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United States v. North

United States District Court, N.D. Georgia, Atlanta Division

November 21, 2017

UNITED STATES OF AMERICA,
v.
JEFF NORTH, Defendant.

          OPINION AND ORDER

          WILLIAM S. DUFFEY, JR. UNITED STATES DISTRICT JUDGE

         This matter is before the Court on Defendant Jeff North's (“Defendant”) Notice of Intent to Offer 404(b) Evidence and Impeachment Evidence [92] (the “Motion”).

         I. BACKGROUND

         On May 26, 2016, a grand jury in the Northern District of Georgia returned a three-count indictment [13] charging Defendant with Carjacking in violation of 18 U.S.C. § 2119(1) (Count 1); Discharging a Firearm During a Federal Crime of Violence in violation of 18 U.S.C. §§ 924(c)(1)(A)(i), (ii), and (iii) (Count 2); and Possession of a Firearm by a Convicted Felon in violation of 18 U.S.C. §§ 922(g)(1) and 9224(e) (Count 3). The Indictment alleges that, on or about March 23, 2015, Defendant shot Johnny Dansby and stole his vehicle.

         On November 6, 2017, Defendant filed the Motion noticing his intent to offer, [1] under Rules 404(b) and 608 of the Federal Rules of Evidence, evidence concerning Dansby's February 2008 conviction for filing a false report of criminal wrongdoing.

         On November 9, 2017, the Court ruled on several motions in limine and motions to exclude evidence or testimony [93]. In that order, the Court held, inter alia, that Defendant was permitted to impeach Dansby based on Dansby's February 2008 conviction. (Id. at 15 n.6).

         On November 16, 2017, the Government responded to the Motion. (See [102]).

         On November 20, 2017, Defendant filed his reply brief [104]. Defendant attached to his reply brief what is purportedly a fifteen-page series of Texarkana, Arkansas police reports detailing Dansby's February 2008 report of being kidnapped while operating a taxi cab, his interview with police following the incident, and the later investigation and arrest for filing a false report (the “Dansby Police Reports”). ([104.1]). Defendant also included what are apparently documents from the Circuit Court of Miller County, Arkansas, detailing Dansby's charge, disposition, and guilty plea (the “Miller County Documents”). ([104.2]). Defendant states no reason why these documents were not attached to the Motion. They should have been.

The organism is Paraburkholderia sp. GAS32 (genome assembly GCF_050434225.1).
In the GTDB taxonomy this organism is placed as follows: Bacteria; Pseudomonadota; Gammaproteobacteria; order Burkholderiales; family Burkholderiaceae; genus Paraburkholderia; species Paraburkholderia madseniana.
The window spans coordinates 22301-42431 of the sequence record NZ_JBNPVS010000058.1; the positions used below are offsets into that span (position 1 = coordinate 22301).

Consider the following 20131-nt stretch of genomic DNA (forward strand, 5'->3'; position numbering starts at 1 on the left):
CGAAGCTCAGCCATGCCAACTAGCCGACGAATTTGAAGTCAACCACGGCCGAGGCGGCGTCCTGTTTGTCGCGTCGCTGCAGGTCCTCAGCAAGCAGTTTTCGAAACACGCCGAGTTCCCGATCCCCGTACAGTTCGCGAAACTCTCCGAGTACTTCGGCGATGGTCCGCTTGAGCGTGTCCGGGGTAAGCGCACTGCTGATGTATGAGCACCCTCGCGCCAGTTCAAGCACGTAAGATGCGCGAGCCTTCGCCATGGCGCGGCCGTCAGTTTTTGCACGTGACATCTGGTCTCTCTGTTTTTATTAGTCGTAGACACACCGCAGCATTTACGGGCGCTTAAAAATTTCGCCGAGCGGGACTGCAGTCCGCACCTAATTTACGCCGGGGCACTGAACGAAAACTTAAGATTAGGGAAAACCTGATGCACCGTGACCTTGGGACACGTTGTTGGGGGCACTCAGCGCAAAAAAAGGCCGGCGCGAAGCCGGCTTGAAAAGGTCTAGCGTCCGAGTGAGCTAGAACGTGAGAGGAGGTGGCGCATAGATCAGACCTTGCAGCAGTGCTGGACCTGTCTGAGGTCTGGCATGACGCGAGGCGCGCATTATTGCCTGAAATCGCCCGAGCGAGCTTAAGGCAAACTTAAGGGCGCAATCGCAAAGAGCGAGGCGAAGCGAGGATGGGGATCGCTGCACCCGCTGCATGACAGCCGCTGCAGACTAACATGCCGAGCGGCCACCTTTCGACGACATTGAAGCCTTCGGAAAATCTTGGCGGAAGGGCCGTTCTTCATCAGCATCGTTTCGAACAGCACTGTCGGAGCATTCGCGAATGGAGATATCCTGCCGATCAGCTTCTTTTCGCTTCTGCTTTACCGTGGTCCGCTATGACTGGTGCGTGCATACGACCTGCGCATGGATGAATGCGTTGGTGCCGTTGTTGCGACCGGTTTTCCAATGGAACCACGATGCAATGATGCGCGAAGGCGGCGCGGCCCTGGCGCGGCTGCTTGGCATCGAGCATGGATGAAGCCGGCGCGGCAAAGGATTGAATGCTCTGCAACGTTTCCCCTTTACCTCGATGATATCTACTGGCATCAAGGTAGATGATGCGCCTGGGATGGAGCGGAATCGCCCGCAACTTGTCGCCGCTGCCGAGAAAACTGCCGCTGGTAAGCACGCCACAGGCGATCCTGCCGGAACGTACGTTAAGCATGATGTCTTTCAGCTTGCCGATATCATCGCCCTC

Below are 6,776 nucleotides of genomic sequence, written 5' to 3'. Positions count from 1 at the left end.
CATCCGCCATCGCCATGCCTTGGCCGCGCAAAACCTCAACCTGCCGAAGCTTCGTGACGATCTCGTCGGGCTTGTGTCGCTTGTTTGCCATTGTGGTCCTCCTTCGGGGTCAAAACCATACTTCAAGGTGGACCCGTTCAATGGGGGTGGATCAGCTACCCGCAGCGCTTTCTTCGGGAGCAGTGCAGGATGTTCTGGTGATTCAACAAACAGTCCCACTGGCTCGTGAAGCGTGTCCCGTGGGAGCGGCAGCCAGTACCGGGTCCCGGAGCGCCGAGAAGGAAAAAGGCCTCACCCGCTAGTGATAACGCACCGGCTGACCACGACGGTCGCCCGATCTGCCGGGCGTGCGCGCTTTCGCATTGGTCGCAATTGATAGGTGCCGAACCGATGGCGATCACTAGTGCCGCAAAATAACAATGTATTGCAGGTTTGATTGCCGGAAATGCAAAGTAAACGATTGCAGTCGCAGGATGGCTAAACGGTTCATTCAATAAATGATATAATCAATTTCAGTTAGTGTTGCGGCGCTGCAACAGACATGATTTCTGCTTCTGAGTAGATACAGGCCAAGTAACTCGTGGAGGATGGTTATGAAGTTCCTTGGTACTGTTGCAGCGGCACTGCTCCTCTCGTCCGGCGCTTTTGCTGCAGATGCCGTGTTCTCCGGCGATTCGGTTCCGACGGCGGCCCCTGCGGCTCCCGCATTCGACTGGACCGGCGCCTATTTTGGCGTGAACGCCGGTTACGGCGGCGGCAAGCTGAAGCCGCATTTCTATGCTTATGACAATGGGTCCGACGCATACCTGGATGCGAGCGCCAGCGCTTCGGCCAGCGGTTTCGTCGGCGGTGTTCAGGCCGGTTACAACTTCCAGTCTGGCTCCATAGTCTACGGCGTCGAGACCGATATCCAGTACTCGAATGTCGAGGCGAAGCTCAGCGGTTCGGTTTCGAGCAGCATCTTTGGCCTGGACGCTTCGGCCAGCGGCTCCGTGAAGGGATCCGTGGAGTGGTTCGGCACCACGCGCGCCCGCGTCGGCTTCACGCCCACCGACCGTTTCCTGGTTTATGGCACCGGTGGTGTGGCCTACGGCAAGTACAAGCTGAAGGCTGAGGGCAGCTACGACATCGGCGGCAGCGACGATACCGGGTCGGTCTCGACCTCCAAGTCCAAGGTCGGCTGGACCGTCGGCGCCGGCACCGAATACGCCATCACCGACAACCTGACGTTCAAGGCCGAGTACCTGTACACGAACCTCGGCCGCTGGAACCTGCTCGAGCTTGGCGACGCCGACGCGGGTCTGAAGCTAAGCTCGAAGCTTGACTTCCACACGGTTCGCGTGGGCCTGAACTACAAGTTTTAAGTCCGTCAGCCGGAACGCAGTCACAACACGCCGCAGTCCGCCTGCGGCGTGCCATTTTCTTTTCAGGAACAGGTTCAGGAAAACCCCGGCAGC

II. DISCUSSION

         Defendant seeks to offer evidence of Dansby's 2008 conviction “as both substantive evidence under 404(b) and as impeachment evidence under 608.” ([92] at 1). The Government has conceded that Defendant may properly impeach Dansby based on his 2008 conviction under Rule 609. ([93] at 15 n.6; [102] at 1). Thus, before the Court is only the issue of whether the Dansby Police Reports and the Miller County Documents are admissible. ([104.1-2]).

         A. Legal Standard

         Rule 404(b) of the Federal Rules of Evidence regulates the admission of evidence of other crimes, wrongs, or acts:

Evidence of a crime, wrong, or other act is not admissible to prove a person's character in order to show that on a particular occasion the person acted in accordance with the character. . . . This evidence may be admissible for another purpose, such as proving motive, opportunity, intent, preparation, plan, knowledge, identity, absence of mistake, or lack of accident.

Fed. R. Evid. 404. “Although the standard for admission is relaxed when the evidence is offered by a defendant . . . the party advancing the evidence must demonstrate that it is not offered to prove the character of a person in order to show action in conformity therewith.” United States v. Cohen, 888 F.2d 770, 776 (11th Cir. 1989) (internal citation omitted). “In considering whether a defendant should be permitted to introduce extrinsic evidence under Fed.R.Evid. 404(b), a district court should consider whether the evidence bears ‘special relevance' to the defendant's guilt, and whether there are any other practical means by which the defendant could prove his point.” United States v. Aguirre, 368 F. App'x 979, 990 (11th Cir. 2010) (citing Cohen, 888 F.2d at 775-76) (holding, in tax evasion case, that district court did not abuse its discretion by excluding extrinsic evidence that government witness filed fraudulent ...


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